In 1965 Luis Alvarado decided to invest in opening a restaurant in the first indoor shopping mall in Oklahoma City, Shepherd Mall. El Charrito board members unanimously voted to have Pepe run this significant investment. Here, Pepe innovated numerous operating procedures and equipment which significantly reduced operating costs. Pepe also refined recipes increasing the quality and flavor of the food they served. After 21 years of service to El Charrito/El Chico Corporation, Pepe and his partner, Manuel Tello, opened Pepe’s Mexican Restaurant in 1981. At the time it was only the 2nd Mexican restaurant in Edmond. Pepe’s quickly became the mainstay for Mexican Food dining in Edmond and surrounding areas. In 1987 Pepe and his partner opened a 2nd restaurant, Laredo’s Mexican Restaurant in Oklahoma City. Laredo’s moved to a new location and renamed, Casa de los Milgros in Oklahoma City.

Pepe was driven and dedicated to his businesses but was also dedicated to his family. He instilled a love of nature and God’s creation through fishing every Sunday, camping, hunting, and gardening. Pepe raised his children with humility, respect, integrity, a high work ethic, and a can do attitude. Although Pepe wasn’t able to finish his college degree, he made certain all his children went to college and earned a bachelor’s degrees. Pepe was a devout Christian, raising his 3 children catholic. Pepe enjoyed providing fellowship, camaraderie and a service for families to gather together at Pepe’s restaurant after church on Sunday. Pepe also continued financially supporting his mother, up until she passed in 1985.

Pepe was also dedicated to his extended family, the employees and customers of Pepe’s restaurant. Throughout Pepe’s career his customers quickly became friends, and his friends quickly became family. Generations of families grew up with him. In his business, he was also driven by a purpose to provide employment where individuals could have an opportunity to earn a living and support their families. Many of his employees were unofficially adopted children to him.

Pepe never forgot his humble beginning and strove to provide opportunity to those less fortunate. When someone showed up hungry at his restaurant and didn’t have the means to purchase a meal, Pepe would feed them remembering as a child what it was like to be hungry.

Pepe was preceded in death by his mother Candida, father Jose, brother, Fernando and aunt Patrocinia, and uncle Donaciano.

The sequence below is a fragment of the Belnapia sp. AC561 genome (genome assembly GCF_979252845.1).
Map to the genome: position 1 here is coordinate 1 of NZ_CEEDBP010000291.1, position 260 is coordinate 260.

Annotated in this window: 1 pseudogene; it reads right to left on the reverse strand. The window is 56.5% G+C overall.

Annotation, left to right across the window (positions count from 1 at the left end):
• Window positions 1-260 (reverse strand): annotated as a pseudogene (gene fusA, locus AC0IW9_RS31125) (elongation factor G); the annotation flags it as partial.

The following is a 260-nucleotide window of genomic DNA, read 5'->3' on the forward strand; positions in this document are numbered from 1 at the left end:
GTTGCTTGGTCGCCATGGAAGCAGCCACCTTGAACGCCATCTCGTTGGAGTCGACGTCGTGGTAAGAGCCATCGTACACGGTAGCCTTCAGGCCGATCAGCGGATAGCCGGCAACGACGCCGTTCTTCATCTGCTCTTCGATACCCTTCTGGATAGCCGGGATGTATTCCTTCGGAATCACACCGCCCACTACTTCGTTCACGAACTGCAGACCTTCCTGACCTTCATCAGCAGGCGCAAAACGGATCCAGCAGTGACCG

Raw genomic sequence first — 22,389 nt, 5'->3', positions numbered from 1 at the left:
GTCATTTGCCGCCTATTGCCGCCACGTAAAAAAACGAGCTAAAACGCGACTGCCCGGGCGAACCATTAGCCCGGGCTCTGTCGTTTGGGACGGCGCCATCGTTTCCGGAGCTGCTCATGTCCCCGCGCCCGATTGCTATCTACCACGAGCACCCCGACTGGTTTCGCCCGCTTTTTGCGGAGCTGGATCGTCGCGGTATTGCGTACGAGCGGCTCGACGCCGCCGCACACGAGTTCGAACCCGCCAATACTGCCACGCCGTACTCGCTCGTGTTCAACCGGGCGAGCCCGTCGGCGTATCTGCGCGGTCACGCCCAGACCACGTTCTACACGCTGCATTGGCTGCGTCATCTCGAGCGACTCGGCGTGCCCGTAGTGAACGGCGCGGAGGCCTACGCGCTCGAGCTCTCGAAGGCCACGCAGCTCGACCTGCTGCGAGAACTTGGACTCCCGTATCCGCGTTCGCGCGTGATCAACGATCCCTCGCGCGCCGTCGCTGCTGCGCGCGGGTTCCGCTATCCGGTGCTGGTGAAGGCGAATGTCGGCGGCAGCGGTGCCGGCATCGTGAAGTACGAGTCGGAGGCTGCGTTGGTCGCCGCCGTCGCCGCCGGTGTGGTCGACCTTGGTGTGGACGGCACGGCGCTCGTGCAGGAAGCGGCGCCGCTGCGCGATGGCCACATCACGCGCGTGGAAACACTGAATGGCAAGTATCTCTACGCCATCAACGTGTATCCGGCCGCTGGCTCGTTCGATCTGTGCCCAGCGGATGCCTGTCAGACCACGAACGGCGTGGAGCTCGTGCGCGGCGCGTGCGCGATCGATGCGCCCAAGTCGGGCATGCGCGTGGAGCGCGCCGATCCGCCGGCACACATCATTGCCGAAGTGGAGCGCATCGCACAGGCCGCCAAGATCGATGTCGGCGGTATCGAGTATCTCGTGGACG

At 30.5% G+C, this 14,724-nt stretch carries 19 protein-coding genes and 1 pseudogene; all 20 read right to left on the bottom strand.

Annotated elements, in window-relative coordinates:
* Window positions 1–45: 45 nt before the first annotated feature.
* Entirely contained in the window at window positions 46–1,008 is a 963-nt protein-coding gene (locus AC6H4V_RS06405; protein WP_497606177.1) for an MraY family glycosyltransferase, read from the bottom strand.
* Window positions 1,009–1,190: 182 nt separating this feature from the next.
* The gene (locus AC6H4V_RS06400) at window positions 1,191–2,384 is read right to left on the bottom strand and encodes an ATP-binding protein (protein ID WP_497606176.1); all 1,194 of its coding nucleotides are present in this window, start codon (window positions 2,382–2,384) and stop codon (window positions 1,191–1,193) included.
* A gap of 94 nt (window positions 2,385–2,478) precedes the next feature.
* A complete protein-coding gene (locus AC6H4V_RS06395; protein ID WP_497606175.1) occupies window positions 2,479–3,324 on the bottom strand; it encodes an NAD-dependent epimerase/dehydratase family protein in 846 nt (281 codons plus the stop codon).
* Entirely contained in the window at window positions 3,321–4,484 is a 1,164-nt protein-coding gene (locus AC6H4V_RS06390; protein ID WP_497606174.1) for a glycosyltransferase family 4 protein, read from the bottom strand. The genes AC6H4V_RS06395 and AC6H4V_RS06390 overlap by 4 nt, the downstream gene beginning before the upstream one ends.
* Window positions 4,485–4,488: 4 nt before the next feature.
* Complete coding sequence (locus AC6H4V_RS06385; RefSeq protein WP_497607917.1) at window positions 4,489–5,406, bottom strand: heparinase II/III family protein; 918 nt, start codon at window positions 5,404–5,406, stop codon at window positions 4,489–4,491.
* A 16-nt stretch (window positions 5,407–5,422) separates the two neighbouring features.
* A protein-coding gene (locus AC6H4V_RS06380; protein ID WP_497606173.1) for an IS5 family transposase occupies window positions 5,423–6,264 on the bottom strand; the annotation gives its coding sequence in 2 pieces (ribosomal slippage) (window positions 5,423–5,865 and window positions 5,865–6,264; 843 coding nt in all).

Pepe is survived by his wife of 51 years, Taide Gonzalez; son, Fernando Gonzalez and wife, Susan Gonzalez, granddaughter Alicia Gonzalez of Edmond, son, Julian Gonzalez, Jr of Oklahoma City, daughter, Virginia Gonzalez Green, her husband Zachary W. Green; and grandsons, Devan and Vincent Green of San Jose, California, his cousin; Gladys Galvez of Lima, Peru, and his beloved dog, Princess. Pepe is also survived by countless friends that he made over his 60 years in Oklahoma.

Open visitation will be Thursday at 9am - 8pm and Friday beginning 9am at Baggerley Funeral Home Chapel in Edmond, followed by a Rosary Service at 7pm. A Mass of Christian Burial will be held at 10am, Saturday, April 25th at St. John the Baptist Catholic Church in Edmond.


  • Open Visitation

    Friday, April 24, 2015

  • Rosary

    Friday, April 24, 2015

  • Mass of Christian Burial

    Saturday, April 25, 2015


Julian "Pepe" Jose Gonzalez

have a memory or condolence to add?

Mark Robins

July 27, 2015

Pepe hired me as a busboy at the Shepherd Mall Store in 1965. I loved the work and both of my younger brothers worked there also. He will be missed.

Katie Messick

July 21, 2015

Rest in Peace Pepe!! I have many fond memories in your restaurant, growing up with family in there, you always came greeting us with huge smiles! Prayers to your family during this difficult time.

Kaye Agee

May 31, 2015

Prayers go out to Pepe;s family.....We always enjoyed going to the restaurant and had family and friends meet us there for the great food.

Laurie Silva (née Kump)

May 20, 2015

Pepe gave me my first job when I was in high school. He was the most wonderful, animated, interesting, colorful man. He knew so much about so many things and I learned a lot from him. He had an amazing life, thank you for sharing his story. He was a true self-made man with a heart of gold, and I am so thankful to have known him. I am so sorry for your loss. You have my most heartfelt condolences.

May 19, 2015

Deseo más sincero pésame a la familia. Pueden tener comodidad y apoyo durante estos momentos difíciles y que Dios te consuele a través de su palabra. (Apocalipsis 21:3-5)

May 14, 2015

My sympathy goes out to family and friends of the Gonzalez family, may you have some comfort from rembering the lif e he lead with you.

May 11, 2015

My ccondolences to the Gonzael family may your family find comfort in Gods word

May 5, 2015

He [God] has set a day in which he purposes to judge the inhabited earth in righteousness by a man whom he has appointed, and he has furnished a guaranteeto all men in that he has resurrected him from the dead.

Judy Mullins

May 3, 2015

Just saw this. Loved going into the restaurant where he would greet us like he knew us forever. Thank you for his story. Amazing. So sorry for your loss. I'm sure you are very proud to be his family

Kay Cointepas

May 2, 2015

I had moved to Edmond and had very young children. I had been a fan of El Chico in Shreveport Louisiana since I was 10 years old. When I heard of Pepe's opening, my children and I were there within the first week. Eating there became at least a weekly ritual through my children's growing up years. Even when my youngest daughter graduated from college, Pepe's was still her favorite restaurant. Pepe was always there. He was a presence acutely remembered as being a kind, humble man. My children and I have returned through the years with many deeply fond memories of him and our lives visiting "Pepe's"! Thank you for the memories!!


Pepe in Chiclayo, Peru (1952).


Faucet Aviation airplan dispatchers. Lima, Peru, (late 1950s).


Faucet employees.


Faucet employees.


Pepe and Taide before marriage picnic at Lake Carlblackwell (1960).


Pepe in Bethany (early 1960s).


Limited out on quail in western Oklahoma (early 1960s).


Swimming at Lake Carlblackwell (1960).


Pepe dove hunting in western Oklahoma (1960s).